The importance of the spring equinox could not be understated, given the importance of agriculture. For the early Christian church, the time of the Passover was seen as the most important period in the Christian calendar. The importance of Passover, falling near the time of the pagan spring celebrations, may have influenced the Church to decide in 325 AD, in the Council of Nicaea, to have Easter fall on the Sunday following the first full moon after the spring equinox. In effect, this puts it near but not exactly at the same time as the pagan rituals. Furthermore, the Church made this celebration a moveable holiday and not fixed. This gives it a range between March 25-April 25 each year, depending on the particular year. It was also the Council of Nicaea that regularized Lent, the 40 day fasting period before Easter, as a way to help people reflect on the sacrifices of Jesus. This could also be seen as a way to more Christianize the period leading up to Easter and slowly change the meaning of the spring equinox celebrations to those focused on the resurrection of Jesus.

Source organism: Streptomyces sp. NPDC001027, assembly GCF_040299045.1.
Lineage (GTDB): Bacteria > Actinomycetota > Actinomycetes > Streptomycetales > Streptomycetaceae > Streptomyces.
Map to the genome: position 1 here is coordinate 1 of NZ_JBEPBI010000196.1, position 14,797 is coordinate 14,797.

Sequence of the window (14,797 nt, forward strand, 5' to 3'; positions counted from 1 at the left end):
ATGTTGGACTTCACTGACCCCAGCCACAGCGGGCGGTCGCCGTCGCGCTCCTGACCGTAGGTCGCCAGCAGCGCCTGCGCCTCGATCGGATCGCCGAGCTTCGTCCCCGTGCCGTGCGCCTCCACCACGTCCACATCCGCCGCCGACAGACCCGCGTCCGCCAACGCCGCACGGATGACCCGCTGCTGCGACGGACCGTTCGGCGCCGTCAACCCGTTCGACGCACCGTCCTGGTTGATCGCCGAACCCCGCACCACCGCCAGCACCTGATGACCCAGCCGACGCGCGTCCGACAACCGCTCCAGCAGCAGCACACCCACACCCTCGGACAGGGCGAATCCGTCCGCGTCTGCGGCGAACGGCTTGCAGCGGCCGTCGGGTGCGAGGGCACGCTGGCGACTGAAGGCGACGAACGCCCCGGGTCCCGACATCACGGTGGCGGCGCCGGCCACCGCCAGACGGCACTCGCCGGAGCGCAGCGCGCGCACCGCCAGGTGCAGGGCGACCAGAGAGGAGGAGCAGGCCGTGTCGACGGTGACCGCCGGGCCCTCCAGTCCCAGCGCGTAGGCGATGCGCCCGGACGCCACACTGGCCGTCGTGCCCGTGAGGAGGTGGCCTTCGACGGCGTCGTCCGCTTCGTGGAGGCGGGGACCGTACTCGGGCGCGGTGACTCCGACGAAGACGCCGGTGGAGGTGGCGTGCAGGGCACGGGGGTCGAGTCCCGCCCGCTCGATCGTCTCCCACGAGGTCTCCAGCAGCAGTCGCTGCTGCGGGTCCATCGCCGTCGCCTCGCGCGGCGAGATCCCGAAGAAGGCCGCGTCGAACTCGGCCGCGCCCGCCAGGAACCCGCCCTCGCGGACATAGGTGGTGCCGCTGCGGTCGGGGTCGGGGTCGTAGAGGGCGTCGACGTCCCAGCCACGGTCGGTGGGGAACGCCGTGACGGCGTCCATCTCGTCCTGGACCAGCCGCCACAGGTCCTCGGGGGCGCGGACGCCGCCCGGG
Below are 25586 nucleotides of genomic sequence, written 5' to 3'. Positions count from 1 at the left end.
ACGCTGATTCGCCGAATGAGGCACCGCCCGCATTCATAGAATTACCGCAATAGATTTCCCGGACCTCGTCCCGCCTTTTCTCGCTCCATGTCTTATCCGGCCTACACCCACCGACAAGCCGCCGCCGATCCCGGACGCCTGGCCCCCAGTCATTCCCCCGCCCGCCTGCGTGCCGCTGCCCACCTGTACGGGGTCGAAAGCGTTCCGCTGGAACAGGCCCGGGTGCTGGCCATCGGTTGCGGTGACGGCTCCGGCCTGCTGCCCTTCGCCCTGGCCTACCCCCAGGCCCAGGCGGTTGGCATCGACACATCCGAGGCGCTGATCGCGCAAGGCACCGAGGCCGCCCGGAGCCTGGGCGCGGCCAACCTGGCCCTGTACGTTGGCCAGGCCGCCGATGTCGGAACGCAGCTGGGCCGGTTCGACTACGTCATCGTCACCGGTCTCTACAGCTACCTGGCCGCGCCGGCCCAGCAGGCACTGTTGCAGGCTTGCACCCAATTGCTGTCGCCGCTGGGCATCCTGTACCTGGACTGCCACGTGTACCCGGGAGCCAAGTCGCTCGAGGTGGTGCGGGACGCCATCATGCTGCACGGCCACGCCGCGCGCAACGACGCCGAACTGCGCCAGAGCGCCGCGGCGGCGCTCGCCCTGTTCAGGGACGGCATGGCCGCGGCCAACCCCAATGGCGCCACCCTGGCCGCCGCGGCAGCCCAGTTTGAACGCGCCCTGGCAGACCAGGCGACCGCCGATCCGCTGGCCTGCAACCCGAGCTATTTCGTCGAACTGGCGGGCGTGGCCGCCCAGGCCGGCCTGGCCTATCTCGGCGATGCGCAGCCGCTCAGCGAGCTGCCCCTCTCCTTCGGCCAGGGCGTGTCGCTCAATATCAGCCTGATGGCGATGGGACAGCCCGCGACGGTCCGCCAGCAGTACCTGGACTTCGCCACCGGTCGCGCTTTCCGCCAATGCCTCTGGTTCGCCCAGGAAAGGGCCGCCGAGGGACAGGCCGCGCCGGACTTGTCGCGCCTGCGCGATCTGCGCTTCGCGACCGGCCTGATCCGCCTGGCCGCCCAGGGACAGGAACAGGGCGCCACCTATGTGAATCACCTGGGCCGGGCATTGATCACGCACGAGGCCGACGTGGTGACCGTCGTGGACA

As the church developed the holiday and Christianity spread in the early Medieval period in Europe, particularly in Northern Europe, past pagan traditions of using eggs and rabbits as symbols of fertility and celebration of new life, the Christian church began to use these symbols to reflect them on Jesus as the life giver. In essence, this retained many of the symbols while reorienting the meaning. Initially, it is likely the celebration may have not changed very much in the 4th and 5th century CE, but as the Church's influence spread the holiday began to develop its own new symbols and traditions. The fire used in Mass, for instance, may have connections to worshiping of the sun but in Christian traditions the meaning and importance of the sun was transformed as symbols for the importance of Christ giving light and salvation. Other traditions, including the staining of eggs, appear to be initially done by Christians in Mesopotamia or Iran, with that tradition later being adopted by the Western Church (Figure 2). Church writings from around 1610 indicates the importance of eggs as symbols of Christ's resurrection, although this tradition likely starts much earlier in late Antiquity in the 4th or 5th centuries CE. The coloring of eggs seems to have been done only in red initially, as it was to symbolize the blood of Christ.